An Extraordinarily Powerful, Poetic Article about Guantánamo and the Sea by Former Prisoner Mansoor Adayfi

Artwork by former Guantanamo prisoner Mohammed al-Ansi.Please support my work as a reader-funded journalist! I’m currently trying to raise $2500 (£2000) to support my writing and campaigning on Guantánamo and related issues over the next three months of the Trump administration.

 

Back in March, following up on an NPR feature, I profiled former Guantánamo prisoner Mansoor al-Dayfi (aka Mansoor al-Zahari), a Yemeni citizen who was released from the prison in July 2016, but was not repatriated because the US refuses to send any Yemenis home, citing security concerns. Instead, like dozens of other men (including stateless Palestinians, and some other men in whose cases it was regarded as unsafe for them to be repatriated), he was sent to a third country after intense US negotiations.

In al-Dayfi’s case, he was sent to Serbia, where, it is clear, he has struggled to adapt, telling Arun Rath of NPR, “When they brought me to Serbia they make my life worse. They totally kill my dreams. It’s making my life worse. … Not because I like Guantánamo, but my life become worse here. I feel I am in another jail.”

He told Rath that, as I described it, “he wanted to be sent to an Arab country, and to protest his conditions he embarked on a hunger strike, just as he had at Guantánamo.”

It is impossible not to sympathise with al-Dayfi, an evidently bright man, and an insignificant prisoner of the “war on terror,” whose long imprisonment was a result of him being a victim of mistaken identity, and who, in Guantánamo, also developed a fascination for US culture, which, as I described it, involved him “becoming a fan of Taylor Swift, Shakira, Game of Thrones (although he felt there was too much bloodshed), US sitcoms, Christopher Nolan movies and Little House on the Prairie, which ‘remind[ed] him of his very rural home with few modern conveniences.’” Read the rest of this entry »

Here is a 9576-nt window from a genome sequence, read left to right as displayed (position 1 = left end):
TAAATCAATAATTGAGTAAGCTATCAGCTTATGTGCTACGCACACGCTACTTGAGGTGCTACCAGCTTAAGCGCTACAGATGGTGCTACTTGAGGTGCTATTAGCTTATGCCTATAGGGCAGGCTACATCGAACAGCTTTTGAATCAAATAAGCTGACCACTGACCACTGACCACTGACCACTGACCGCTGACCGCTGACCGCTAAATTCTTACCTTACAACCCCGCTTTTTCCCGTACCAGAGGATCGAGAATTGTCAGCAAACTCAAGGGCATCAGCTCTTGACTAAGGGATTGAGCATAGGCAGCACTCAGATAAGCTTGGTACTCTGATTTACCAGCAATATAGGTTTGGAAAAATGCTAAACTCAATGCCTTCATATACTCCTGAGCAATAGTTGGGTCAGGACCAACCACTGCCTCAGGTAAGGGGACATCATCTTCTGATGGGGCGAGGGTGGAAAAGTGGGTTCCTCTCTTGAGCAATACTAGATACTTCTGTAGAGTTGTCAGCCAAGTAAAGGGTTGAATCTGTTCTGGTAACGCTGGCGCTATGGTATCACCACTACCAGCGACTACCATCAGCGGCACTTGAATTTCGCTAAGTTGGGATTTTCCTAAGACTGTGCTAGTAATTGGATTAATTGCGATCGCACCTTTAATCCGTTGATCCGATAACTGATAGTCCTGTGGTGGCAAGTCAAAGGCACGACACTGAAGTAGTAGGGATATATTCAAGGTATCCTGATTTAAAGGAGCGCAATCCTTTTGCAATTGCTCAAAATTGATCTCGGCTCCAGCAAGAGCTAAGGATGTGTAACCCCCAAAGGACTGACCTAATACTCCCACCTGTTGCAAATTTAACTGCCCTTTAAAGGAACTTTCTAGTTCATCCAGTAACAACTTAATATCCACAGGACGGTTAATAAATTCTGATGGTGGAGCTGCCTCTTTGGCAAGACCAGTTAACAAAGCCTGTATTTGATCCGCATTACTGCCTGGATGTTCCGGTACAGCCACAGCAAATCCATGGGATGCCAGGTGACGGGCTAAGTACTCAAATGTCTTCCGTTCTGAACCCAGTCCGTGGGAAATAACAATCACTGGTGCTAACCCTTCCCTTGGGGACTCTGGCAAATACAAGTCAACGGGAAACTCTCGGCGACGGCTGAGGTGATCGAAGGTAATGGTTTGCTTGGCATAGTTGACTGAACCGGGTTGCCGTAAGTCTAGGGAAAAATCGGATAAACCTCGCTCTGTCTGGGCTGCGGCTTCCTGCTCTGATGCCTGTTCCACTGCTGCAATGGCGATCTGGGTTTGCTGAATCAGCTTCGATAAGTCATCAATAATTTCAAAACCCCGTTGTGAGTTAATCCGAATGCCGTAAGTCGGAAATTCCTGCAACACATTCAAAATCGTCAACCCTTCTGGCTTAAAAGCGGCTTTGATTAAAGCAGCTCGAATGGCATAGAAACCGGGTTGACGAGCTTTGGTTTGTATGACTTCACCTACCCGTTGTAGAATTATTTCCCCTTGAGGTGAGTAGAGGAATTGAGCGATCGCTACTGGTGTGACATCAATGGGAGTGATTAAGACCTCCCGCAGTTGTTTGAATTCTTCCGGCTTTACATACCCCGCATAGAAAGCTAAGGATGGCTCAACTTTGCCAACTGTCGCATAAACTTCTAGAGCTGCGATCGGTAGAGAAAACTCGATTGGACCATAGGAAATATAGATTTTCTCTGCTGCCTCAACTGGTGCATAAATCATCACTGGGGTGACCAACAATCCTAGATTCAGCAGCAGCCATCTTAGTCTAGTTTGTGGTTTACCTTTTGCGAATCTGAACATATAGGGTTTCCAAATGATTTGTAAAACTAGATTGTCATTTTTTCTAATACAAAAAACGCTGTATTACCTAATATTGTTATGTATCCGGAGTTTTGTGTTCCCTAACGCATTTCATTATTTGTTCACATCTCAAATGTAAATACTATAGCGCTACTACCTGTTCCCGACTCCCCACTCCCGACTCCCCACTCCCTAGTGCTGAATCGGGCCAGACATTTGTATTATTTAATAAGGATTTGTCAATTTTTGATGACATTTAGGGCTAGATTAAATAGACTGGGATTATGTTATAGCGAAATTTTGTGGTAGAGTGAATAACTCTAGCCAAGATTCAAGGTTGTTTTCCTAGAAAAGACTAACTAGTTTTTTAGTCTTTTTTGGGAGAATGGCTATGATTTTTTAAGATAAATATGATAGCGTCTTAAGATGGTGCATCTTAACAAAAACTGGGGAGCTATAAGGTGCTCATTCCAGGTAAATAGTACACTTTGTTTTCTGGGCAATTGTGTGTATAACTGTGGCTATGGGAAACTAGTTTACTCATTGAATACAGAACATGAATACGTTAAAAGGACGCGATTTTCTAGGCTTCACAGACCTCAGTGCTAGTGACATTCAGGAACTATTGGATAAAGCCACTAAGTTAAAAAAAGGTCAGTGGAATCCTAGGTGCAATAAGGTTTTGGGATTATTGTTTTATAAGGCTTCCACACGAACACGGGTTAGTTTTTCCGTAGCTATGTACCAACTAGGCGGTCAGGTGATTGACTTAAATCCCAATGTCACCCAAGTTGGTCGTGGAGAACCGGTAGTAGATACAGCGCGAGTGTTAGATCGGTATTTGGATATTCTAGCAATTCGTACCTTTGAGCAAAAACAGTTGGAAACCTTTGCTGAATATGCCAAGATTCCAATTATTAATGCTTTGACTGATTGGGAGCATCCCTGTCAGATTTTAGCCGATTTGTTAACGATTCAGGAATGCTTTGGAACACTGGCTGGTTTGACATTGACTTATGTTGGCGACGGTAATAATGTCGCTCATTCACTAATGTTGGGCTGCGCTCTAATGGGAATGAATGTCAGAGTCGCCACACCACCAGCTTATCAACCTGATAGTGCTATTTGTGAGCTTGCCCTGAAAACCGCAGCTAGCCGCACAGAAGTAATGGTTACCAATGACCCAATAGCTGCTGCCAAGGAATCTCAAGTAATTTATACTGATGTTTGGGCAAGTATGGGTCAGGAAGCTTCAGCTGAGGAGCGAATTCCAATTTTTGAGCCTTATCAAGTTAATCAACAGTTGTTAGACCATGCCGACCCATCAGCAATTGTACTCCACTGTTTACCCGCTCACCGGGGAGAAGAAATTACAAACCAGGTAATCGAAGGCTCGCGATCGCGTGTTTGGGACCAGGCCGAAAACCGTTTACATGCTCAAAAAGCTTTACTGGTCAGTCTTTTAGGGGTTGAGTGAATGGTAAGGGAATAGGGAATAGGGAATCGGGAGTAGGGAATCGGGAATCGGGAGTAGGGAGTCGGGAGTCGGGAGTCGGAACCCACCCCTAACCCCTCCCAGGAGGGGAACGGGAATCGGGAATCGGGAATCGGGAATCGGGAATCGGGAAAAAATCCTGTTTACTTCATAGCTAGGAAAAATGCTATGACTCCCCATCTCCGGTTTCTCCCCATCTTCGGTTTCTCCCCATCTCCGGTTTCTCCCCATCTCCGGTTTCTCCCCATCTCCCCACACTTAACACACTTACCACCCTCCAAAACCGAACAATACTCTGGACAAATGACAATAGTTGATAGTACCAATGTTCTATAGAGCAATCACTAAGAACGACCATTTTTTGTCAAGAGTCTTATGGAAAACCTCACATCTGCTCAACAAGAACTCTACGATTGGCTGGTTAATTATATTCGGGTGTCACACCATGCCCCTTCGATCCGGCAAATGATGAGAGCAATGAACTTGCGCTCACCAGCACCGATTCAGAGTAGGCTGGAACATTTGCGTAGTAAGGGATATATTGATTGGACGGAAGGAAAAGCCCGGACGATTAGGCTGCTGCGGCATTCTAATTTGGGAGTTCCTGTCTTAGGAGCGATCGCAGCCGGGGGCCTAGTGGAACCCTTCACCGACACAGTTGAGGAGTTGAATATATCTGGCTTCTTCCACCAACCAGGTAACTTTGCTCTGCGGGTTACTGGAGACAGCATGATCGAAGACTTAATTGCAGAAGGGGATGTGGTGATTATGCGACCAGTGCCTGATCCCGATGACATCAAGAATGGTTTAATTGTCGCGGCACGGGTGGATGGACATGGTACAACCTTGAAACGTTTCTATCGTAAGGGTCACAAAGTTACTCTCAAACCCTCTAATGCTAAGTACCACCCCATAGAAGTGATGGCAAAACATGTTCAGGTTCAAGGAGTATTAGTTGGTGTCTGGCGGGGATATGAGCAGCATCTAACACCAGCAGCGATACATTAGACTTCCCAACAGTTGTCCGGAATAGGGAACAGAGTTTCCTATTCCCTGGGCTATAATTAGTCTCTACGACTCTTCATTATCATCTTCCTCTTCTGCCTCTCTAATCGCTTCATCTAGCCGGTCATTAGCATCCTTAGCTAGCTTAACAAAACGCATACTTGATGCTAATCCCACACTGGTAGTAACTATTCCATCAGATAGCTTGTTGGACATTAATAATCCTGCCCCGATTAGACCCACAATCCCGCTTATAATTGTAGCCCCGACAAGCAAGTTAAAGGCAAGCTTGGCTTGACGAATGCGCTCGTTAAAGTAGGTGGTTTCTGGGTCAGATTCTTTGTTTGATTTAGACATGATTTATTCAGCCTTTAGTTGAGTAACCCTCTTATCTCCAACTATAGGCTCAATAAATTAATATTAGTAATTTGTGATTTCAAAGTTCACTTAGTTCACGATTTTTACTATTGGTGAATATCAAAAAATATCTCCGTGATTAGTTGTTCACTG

Life After Guantánamo: Yemeni Released in Serbia Struggles to Cope with Loneliness and Harassment

Former Guantanamo prisoner Mansoor al-Dayfi (aka al-Zahari), photographed in Serbia, where he was released in July 2016.Please support my work! I’m currently trying to raise $2500 (£2000) to support my writing and campaigning on Guantánamo and related issues over the first two months of the Trump administration.

 

Last week, I posted an article about Hedi Hammami, a Tunisian national held in Guantánamo for eight years, who was released in 2010, but is suffering in his homeland, where he is subjected to persecution by the authorities.

I drew on an article in the New York Times by Carlotta Gall, and I’m pleased to note that, two weeks ago, NPR also focused on the story of a former Guantánamo prisoner as part of a two-hour special on Guantánamo, and Frontline broadcast a 50-minute documentary.

I’m glad to see these reports, because Guantánamo has, in general, slipped off the radar right now, as Donald Trump weighs up whether or not to issue an executive order scrapping President Obama’s unfulfilled promise to close the prison, and ordering new prisoners to be sent there, but the stories of the former prisoners provide a powerful reminder of how wrong Guantánamo has always been, and how much damage it has caused to so many of the men held there. Read the rest of this entry »

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Andy Worthington

Investigative journalist, author, campaigner, commentator and public speaker. Recognized as an authority on Guantánamo and the “war on terror.” Co-founder, Close Guantánamo, co-director, We Stand With Shaker. Also, singer and songwriter (The Four Fathers) and photographer.
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